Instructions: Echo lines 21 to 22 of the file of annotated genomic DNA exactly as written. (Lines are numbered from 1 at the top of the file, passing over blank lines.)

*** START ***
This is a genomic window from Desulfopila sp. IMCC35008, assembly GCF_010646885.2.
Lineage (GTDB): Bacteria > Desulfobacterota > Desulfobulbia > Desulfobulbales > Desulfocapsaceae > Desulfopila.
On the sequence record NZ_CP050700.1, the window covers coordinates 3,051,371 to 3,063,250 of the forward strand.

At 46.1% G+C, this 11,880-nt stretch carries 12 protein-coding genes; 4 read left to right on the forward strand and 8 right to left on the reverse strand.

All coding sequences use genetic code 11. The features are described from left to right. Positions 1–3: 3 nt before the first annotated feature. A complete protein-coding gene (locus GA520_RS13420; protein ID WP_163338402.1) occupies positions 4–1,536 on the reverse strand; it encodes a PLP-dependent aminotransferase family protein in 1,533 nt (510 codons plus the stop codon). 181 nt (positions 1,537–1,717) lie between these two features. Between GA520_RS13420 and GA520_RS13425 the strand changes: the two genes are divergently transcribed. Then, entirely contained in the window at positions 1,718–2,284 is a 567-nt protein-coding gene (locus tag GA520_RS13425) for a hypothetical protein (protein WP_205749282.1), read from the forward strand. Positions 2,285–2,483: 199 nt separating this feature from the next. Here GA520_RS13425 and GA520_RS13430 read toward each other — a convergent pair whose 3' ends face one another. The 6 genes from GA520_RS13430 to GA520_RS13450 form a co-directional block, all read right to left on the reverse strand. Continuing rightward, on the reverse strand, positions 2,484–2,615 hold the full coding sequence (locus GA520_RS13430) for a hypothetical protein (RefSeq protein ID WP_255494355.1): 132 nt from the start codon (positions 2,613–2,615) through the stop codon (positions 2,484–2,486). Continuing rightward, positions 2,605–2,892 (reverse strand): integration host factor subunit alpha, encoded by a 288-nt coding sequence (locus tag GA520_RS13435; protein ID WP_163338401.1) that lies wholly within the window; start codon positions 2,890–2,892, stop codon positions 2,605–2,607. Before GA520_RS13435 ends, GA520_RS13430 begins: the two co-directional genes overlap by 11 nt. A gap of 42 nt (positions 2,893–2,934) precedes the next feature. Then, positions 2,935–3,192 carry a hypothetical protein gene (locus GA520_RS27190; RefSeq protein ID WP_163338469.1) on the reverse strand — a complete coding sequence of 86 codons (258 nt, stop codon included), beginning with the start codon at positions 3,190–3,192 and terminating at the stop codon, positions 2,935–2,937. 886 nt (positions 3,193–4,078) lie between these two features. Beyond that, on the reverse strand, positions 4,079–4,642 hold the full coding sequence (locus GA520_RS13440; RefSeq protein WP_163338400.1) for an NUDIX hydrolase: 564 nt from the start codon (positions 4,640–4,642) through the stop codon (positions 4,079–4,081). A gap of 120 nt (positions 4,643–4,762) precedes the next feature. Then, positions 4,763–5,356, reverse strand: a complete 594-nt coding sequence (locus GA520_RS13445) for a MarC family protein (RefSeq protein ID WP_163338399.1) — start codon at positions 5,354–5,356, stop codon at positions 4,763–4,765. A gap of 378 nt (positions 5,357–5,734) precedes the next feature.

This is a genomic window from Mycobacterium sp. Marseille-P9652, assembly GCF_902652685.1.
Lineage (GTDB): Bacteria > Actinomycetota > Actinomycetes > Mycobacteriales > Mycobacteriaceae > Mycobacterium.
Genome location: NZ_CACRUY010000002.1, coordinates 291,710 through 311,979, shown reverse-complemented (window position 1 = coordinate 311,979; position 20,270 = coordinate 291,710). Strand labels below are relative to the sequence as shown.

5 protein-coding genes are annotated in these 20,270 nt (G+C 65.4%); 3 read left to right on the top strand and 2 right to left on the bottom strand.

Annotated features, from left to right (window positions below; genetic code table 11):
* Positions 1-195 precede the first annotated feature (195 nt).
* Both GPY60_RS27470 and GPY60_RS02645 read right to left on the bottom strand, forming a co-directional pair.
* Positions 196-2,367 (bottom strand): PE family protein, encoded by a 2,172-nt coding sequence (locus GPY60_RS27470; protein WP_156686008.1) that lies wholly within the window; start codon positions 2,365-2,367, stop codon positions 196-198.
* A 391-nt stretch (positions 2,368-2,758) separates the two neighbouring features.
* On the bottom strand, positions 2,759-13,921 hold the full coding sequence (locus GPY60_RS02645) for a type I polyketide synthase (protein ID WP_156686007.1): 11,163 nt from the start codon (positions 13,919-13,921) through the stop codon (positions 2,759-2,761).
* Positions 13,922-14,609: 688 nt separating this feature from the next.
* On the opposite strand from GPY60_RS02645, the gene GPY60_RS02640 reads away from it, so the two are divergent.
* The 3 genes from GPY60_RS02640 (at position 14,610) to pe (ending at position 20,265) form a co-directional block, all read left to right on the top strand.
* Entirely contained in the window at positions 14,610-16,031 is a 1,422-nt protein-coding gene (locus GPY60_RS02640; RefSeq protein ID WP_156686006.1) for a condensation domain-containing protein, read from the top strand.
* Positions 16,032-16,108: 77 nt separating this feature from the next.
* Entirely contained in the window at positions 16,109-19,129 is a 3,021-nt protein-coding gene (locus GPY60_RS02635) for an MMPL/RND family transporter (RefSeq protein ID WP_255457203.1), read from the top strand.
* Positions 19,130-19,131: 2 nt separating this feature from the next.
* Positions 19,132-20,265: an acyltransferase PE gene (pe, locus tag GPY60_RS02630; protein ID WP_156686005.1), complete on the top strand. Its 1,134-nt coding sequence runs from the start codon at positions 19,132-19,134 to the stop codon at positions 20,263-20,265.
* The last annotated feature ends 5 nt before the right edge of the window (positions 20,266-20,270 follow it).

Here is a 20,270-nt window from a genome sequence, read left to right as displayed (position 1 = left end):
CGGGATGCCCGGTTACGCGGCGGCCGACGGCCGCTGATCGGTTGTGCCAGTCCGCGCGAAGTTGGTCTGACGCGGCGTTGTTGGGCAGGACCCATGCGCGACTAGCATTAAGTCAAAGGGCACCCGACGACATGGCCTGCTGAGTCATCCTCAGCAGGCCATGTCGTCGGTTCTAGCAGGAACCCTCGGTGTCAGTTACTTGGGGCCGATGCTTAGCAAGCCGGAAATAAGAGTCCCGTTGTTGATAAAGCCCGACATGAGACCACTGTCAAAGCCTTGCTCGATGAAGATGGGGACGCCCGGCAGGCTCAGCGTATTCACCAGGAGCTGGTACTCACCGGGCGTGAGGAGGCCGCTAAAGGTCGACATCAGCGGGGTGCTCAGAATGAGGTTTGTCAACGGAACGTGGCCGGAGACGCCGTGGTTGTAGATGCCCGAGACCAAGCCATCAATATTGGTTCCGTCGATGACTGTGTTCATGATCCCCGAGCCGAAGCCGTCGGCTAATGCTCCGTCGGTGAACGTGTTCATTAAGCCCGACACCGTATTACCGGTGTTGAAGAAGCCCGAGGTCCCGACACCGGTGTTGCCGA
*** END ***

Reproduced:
* Entirely contained in the window at positions 16,109-19,129 is a 3,021-nt protein-coding gene (locus GPY60_RS02635) for an MMPL/RND family transporter (RefSeq protein ID WP_255457203.1), read from the top strand.
* Positions 19,130-19,131: 2 nt separating this feature from the next.